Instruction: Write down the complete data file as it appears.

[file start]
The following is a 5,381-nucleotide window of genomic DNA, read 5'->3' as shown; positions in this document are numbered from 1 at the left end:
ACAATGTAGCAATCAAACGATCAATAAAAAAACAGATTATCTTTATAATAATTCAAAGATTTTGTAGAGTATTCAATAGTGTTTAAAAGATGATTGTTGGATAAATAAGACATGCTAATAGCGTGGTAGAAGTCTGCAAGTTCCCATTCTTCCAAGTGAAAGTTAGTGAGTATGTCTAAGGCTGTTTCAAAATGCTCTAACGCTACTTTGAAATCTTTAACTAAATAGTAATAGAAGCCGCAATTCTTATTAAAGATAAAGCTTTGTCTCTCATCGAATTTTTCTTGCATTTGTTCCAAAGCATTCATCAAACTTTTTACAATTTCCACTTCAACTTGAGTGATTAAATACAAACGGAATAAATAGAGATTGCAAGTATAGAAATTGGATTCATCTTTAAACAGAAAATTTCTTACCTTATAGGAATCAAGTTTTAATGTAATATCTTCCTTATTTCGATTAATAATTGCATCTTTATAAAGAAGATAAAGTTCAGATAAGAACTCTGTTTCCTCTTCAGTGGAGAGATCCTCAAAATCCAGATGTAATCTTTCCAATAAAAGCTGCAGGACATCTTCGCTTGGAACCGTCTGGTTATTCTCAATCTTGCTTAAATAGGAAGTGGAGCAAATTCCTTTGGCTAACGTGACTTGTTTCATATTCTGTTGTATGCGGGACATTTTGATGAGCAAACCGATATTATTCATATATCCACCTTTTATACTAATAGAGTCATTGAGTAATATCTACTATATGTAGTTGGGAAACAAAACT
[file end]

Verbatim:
The following is a 5,381-nucleotide window of genomic DNA, read 5'->3' as shown; positions in this document are numbered from 1 at the left end:
ACAATGTAGCAATCAAACGATCAATAAAAAAACAGATTATCTTTATAATAATTCAAAGATTTTGTAGAGTATTCAATAGTGTTTAAAAGATGATTGTTGGATAAATAAGACATGCTAATAGCGTGGTAGAAGTCTGCAAGTTCCCATTCTTCCAAGTGAAAGTTAGTGAGTATGTCTAAGGCTGTTTCAAAATGCTCTAACGCTACTTTGAAATCTTTAACTAAATAGTAATAGAAGCCGCAATTCTTATTAAAGATAAAGCTTTGTCTCTCATCGAATTTTTCTTGCATTTGTTCCAAAGCATTCATCAAACTTTTTACAATTTCCACTTCAACTTGAGTGATTAAATACAAACGGAATAAATAGAGATTGCAAGTATAGAAATTGGATTCATCTTTAAACAGAAAATTTCTTACCTTATAGGAATCAAGTTTTAATGTAATATCTTCCTTATTTCGATTAATAATTGCATCTTTATAAAGAAGATAAAGTTCAGATAAGAACTCTGTTTCCTCTTCAGTGGAGAGATCCTCAAAATCCAGATGTAATCTTTCCAATAAAAGCTGCAGGACATCTTCGCTTGGAACCGTCTGGTTATTCTCAATCTTGCTTAAATAGGAAGTGGAGCAAATTCCTTTGGCTAACGTGACTTGTTTCATATTCTGTTGTATGCGGGACATTTTGATGAGCAAACCGATATTATTCATATATCCACCTTTTATACTAATAGAGTCATTGAGTAATATCTACTATATGTAGTTGGGAAACAAAACT